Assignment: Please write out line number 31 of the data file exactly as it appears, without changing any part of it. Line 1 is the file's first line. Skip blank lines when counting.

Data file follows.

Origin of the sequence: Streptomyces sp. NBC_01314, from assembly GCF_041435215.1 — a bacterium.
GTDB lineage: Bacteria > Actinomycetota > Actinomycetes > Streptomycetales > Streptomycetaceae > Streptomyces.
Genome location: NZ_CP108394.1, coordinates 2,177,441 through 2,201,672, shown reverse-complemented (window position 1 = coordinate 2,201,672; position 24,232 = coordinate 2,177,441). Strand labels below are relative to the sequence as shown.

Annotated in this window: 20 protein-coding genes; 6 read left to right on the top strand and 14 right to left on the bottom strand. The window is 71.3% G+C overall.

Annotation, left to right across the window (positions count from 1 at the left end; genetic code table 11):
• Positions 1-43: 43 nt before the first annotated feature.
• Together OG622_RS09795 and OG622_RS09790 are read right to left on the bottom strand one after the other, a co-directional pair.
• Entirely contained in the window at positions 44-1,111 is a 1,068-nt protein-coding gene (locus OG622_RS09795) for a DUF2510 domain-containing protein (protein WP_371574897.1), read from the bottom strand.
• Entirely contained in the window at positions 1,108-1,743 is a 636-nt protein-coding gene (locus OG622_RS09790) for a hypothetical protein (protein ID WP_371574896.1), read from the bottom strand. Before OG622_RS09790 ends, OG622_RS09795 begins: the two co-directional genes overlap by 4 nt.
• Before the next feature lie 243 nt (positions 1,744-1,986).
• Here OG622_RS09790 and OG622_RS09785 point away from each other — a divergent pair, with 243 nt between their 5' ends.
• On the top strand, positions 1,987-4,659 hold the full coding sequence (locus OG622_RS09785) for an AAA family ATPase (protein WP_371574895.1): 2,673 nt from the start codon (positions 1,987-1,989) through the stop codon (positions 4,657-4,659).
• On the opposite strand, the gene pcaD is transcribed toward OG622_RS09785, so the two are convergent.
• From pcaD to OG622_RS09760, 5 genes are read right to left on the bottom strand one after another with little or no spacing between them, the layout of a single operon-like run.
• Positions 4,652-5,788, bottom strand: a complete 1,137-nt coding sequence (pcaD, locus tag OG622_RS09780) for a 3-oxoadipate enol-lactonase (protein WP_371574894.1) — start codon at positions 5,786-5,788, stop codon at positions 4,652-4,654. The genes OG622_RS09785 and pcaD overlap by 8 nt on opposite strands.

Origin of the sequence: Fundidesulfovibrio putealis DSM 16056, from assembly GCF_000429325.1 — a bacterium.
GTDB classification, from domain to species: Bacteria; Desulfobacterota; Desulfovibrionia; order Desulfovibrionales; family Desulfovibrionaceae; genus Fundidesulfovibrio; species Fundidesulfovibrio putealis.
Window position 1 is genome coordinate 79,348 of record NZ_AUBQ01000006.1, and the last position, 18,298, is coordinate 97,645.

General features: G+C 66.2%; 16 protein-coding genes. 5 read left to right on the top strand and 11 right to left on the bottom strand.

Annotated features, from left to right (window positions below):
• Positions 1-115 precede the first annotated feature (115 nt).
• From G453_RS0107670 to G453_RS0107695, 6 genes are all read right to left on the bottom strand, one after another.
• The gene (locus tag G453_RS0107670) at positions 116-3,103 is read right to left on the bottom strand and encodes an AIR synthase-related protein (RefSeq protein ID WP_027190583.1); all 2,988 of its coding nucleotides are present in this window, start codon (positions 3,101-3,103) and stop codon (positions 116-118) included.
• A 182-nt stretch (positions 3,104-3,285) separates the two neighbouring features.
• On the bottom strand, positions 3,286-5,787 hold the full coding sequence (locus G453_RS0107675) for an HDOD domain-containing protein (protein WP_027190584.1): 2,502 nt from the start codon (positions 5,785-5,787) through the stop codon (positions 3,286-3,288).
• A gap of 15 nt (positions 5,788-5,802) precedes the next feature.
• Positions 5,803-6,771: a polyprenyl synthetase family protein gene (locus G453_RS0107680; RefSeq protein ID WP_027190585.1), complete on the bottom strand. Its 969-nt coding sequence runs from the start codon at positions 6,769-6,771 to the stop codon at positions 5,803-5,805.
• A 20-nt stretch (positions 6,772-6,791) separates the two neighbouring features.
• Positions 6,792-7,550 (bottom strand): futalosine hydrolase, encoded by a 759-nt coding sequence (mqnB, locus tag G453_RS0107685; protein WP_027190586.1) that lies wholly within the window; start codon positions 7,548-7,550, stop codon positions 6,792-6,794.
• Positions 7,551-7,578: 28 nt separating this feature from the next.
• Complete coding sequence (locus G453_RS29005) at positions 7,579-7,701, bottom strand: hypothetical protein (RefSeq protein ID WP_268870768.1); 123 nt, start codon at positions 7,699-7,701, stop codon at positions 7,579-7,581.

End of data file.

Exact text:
• Complete coding sequence (locus G453_RS29005) at positions 7,579-7,701, bottom strand: hypothetical protein (RefSeq protein ID WP_268870768.1); 123 nt, start codon at positions 7,699-7,701, stop codon at positions 7,579-7,581.